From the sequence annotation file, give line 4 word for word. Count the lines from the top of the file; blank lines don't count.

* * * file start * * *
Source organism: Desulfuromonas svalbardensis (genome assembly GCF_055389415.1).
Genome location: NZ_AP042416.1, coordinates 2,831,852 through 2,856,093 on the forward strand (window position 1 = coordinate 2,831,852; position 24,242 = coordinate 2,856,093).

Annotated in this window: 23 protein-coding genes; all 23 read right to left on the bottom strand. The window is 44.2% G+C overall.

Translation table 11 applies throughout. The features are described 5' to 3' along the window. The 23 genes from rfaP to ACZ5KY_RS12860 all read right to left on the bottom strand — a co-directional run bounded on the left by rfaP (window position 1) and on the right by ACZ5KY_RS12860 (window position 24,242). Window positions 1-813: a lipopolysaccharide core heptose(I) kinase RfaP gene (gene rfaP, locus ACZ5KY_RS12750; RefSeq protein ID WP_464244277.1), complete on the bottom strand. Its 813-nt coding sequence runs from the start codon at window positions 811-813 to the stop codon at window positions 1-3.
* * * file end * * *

Translation table 11 applies throughout. The features are described 5' to 3' along the window. The 23 genes from rfaP to ACZ5KY_RS12860 all read right to left on the bottom strand — a co-directional run bounded on the left by rfaP (window position 1) and on the right by ACZ5KY_RS12860 (window position 24,242). Window positions 1-813: a lipopolysaccharide core heptose(I) kinase RfaP gene (gene rfaP, locus ACZ5KY_RS12750; RefSeq protein ID WP_464244277.1), complete on the bottom strand. Its 813-nt coding sequence runs from the start codon at window positions 811-813 to the stop codon at window positions 1-3.